“Oddly enough, it’s not for the songs; it’s just for the playing. The songs aren’t really my cup of tea musically - it’s just that the guitar playing and tones are so exceptional that I look past the easy listening kind of songwriting.
“And Eric’s a great guy who knows his shit, he loves what he loves and he does what he does.”
10. Pink Floyd - The Wall (1982)
“Dark Side Of The Moon or The Wall - they’re both perfect. I’ll listen to The Wall from top to bottom if I have a flight and it lines up with enough time for me to get through it. It’s still astounding how great that is.
“Dark Side will always have a special place in my heart, too, because it’s something you can really sink your teeth into, but it’s also something wonderful if it’s on in the background. Both are equally important, so I wouldn’t be able to pick just one.
“Something tells me that if David Gilmour was a keyboard player he would have the same impact, because I think it’s him as a musician. When he takes a guitar solo, you can sing it, and I would rather be that than yet another guy playing a lot of notes. I’d rather be the guy that played the solo on Comfortably Numb, or any of his solos. It’s his accoutrements, too - a little bendy thing that he’ll throw in.
“He’s just a fantastic musician, and it seems that his heart is in the right place - he’s very rarely saying, ‘Look what I can do.’ He’s always saying, ‘Here’s how I feel and here’s what the music wants.’ His tones, his parts are still wonderfully inventive. It doesn’t have to be ‘technical’, that’s the point. Just great music.
“It’s his touch as well - very unique and incredibly important. He’s one of the guys on the top of the mountain when it comes to playing a melodic guitar solo. You’ve got that and then Hotel California - certain melodic guitar solos that just never go away.”
“I haven’t even mentioned The Beatles until now! So any Beatles record - but I always go back to Revolver. For some reason I always arrive at Revolver. But then there’s Abbey Road and The White Album… you can’t pick one Beatles album. Just say Beatles!
“I don’t even remember when they first came into my life; they’ve always been there. There are certain melodies and certain things that will be there forever - they’ll haunt me forever. They’re so ingrained, I don’t know what magic they tapped into, and it's not even something I’m striving for because it seems so mythical, so perfect that I’ll never achieve that.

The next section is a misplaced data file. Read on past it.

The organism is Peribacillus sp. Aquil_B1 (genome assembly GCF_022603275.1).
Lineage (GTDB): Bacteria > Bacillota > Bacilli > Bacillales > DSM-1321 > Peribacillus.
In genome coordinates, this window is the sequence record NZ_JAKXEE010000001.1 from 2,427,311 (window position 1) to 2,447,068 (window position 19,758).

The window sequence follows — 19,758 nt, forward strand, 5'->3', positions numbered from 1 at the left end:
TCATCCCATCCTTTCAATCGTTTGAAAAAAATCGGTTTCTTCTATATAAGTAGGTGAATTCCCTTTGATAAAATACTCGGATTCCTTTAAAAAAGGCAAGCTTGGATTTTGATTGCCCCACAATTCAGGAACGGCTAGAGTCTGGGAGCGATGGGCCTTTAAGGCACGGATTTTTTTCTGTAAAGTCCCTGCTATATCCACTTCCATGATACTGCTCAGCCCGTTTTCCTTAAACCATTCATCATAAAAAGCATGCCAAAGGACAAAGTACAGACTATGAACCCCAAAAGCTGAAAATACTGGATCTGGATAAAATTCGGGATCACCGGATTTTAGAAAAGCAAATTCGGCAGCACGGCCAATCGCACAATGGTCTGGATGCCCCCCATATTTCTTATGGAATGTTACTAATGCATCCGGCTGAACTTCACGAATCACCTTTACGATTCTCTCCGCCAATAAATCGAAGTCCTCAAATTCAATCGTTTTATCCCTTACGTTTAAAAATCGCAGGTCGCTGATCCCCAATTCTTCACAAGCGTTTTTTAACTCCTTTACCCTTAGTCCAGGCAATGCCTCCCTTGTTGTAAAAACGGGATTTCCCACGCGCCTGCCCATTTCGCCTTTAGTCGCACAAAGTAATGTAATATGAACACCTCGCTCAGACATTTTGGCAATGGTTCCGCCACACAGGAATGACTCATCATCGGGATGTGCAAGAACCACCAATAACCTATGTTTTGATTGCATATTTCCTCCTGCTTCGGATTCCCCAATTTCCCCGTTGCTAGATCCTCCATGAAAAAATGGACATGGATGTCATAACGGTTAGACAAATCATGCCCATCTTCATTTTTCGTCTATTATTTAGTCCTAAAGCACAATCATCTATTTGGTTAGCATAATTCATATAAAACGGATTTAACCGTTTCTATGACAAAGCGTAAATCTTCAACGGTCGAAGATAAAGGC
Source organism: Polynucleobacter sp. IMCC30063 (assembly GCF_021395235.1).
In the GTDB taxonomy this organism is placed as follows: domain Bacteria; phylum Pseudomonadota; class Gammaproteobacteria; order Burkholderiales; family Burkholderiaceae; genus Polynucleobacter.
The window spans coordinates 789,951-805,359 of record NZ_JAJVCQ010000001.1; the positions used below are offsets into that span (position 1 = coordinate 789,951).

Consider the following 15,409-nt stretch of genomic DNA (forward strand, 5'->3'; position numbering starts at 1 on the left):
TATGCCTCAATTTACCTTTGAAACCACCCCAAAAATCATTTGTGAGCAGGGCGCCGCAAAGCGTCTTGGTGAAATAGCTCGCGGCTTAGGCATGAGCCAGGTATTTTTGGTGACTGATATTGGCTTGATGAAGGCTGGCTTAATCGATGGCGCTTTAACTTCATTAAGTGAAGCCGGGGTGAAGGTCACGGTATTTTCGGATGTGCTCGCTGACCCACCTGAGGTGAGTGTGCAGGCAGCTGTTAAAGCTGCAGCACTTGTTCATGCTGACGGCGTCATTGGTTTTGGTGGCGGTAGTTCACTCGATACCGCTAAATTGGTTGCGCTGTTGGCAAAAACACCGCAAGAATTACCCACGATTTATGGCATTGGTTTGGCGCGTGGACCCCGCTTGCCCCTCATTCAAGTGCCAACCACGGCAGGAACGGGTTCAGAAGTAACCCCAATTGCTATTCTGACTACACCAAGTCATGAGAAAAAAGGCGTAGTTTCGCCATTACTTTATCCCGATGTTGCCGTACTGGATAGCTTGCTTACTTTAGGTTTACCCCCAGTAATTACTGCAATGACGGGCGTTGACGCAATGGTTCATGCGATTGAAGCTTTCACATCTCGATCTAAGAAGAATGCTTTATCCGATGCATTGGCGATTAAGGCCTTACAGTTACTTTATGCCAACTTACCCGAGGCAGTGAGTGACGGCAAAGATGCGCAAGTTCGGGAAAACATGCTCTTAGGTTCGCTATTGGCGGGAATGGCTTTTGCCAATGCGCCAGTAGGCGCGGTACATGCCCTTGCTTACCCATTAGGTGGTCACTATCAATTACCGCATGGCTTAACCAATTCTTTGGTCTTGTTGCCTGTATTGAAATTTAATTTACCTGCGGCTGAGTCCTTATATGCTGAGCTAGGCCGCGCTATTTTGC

“And it wasn’t even that long that they were doing their thing, either; if you think about it in today’s standards, I’ve had a longer career that The Beatles did, and those guys were putting out records every six months. And they were all just beautiful and complete, with each completely different from the last. I don’t know what that magic is, but it certainly is magic. Extremely important to me.”
12. Genesis - A Trick Of The Tail (1976)
“That record is so big for me, and you can probably hear a lot of that in my music. There’s a lot of the '70s prog that I dipped into. Fragile from Yes was big for me, too.
“It’s the prog stuff that’s steeped in melody, that has the Lennon/McCartney influence, this Beatles thing that goes through it. There’s cuts on this that have a beautiful haunting acoustic vibe, but then there’s a rockier side to it as well - Robbery, Assault And Battery is on there.
“Being a keyboard guy, I love the stuff that’s outside but it’s just inside enough that it’s melodic and pulls me in. Things that go too far outside tend to turn me off sometimes. There are a few guys that can do it and it still feels like they’re speaking the same language. Like Scott Henderson, he can stay outside all day long and I’d still know he’s speaking music to me. As opposed to math or something.
“With Tony Banks, there’s interesting time signature turns and key changes here, but it always seems to land and come through. I don’t know if he’s classically trained, but there’s something in there that just seems classically rooted and melodically driven. Not just, ‘Look how cool and messed up this is,’ there’s always the search for a beautiful melody.
“And Phil Collins… Hello I Must Be Going is another important album for me. I forgot to mention that one, too! I don’t know why he gets such a bad rap. Because when Phil Collins started doing [the Disney Tarzan soundtrack] it was like, come on, that doesn’t take away from everything else that he’s done. Which is immense. His talent is boundless. Some of the songs that guy has written, come on! Incredible drummer, too.
“Peter Gabriel, how could I forget him. Pretty much anything by Peter Gabriel. I’m a huge fan of everything that he’s done. I think he’s incredibly courageous in his creativity, and an unfairly gifted singer.
“And we haven’t even gone down the Sting path, either. The Police are just huge for me - you can hear that through my music. There’s too much… and a lot of the people I’ve mentioned are from the UK, I wonder what that means. U2 as well, we’ve got to get them in there - The Unforgettable Fire, The Joshua Tree… can we just keep going? [laughing] It’s supposed to be 10, but there’s no way, man!”
Ian Thornley: my top 13 tips for guitarists
Ian Thornley talks Secrets, guitar gear and nearly joining Velvet Revolver